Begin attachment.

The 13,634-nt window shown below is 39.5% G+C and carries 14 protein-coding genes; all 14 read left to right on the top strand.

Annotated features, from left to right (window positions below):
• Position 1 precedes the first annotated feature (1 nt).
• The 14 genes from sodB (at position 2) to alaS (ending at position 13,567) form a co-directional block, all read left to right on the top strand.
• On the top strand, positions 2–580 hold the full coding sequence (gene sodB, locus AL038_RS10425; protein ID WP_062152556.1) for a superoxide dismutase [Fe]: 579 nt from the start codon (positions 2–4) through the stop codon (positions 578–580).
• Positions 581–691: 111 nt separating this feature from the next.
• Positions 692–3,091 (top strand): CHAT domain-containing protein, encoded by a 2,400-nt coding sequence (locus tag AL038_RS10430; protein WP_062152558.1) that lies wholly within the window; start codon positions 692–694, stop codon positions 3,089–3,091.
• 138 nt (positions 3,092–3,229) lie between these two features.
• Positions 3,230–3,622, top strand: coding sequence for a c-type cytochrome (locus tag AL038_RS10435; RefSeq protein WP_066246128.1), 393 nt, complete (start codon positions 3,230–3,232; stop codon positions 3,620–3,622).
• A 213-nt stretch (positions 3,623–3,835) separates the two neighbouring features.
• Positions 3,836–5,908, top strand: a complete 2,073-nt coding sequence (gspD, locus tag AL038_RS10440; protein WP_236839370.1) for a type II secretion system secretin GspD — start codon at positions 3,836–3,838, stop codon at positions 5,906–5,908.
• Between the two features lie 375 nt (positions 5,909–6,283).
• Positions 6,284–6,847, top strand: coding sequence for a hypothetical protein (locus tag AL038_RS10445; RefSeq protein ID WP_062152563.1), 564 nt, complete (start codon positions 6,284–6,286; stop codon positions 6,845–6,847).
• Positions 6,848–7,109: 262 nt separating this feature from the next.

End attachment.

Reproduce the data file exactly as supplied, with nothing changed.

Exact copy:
The 13,634-nt window shown below is 39.5% G+C and carries 14 protein-coding genes; all 14 read left to right on the top strand.

Annotated features, from left to right (window positions below):
• Position 1 precedes the first annotated feature (1 nt).
• The 14 genes from sodB (at position 2) to alaS (ending at position 13,567) form a co-directional block, all read left to right on the top strand.
• On the top strand, positions 2–580 hold the full coding sequence (gene sodB, locus AL038_RS10425; protein ID WP_062152556.1) for a superoxide dismutase [Fe]: 579 nt from the start codon (positions 2–4) through the stop codon (positions 578–580).
• Positions 581–691: 111 nt separating this feature from the next.
• Positions 692–3,091 (top strand): CHAT domain-containing protein, encoded by a 2,400-nt coding sequence (locus tag AL038_RS10430; protein WP_062152558.1) that lies wholly within the window; start codon positions 692–694, stop codon positions 3,089–3,091.
• 138 nt (positions 3,092–3,229) lie between these two features.
• Positions 3,230–3,622, top strand: coding sequence for a c-type cytochrome (locus tag AL038_RS10435; RefSeq protein WP_066246128.1), 393 nt, complete (start codon positions 3,230–3,232; stop codon positions 3,620–3,622).
• A 213-nt stretch (positions 3,623–3,835) separates the two neighbouring features.
• Positions 3,836–5,908, top strand: a complete 2,073-nt coding sequence (gspD, locus tag AL038_RS10440; protein WP_236839370.1) for a type II secretion system secretin GspD — start codon at positions 3,836–3,838, stop codon at positions 5,906–5,908.
• Between the two features lie 375 nt (positions 5,909–6,283).
• Positions 6,284–6,847, top strand: coding sequence for a hypothetical protein (locus tag AL038_RS10445; RefSeq protein ID WP_062152563.1), 564 nt, complete (start codon positions 6,284–6,286; stop codon positions 6,845–6,847).
• Positions 6,848–7,109: 262 nt separating this feature from the next.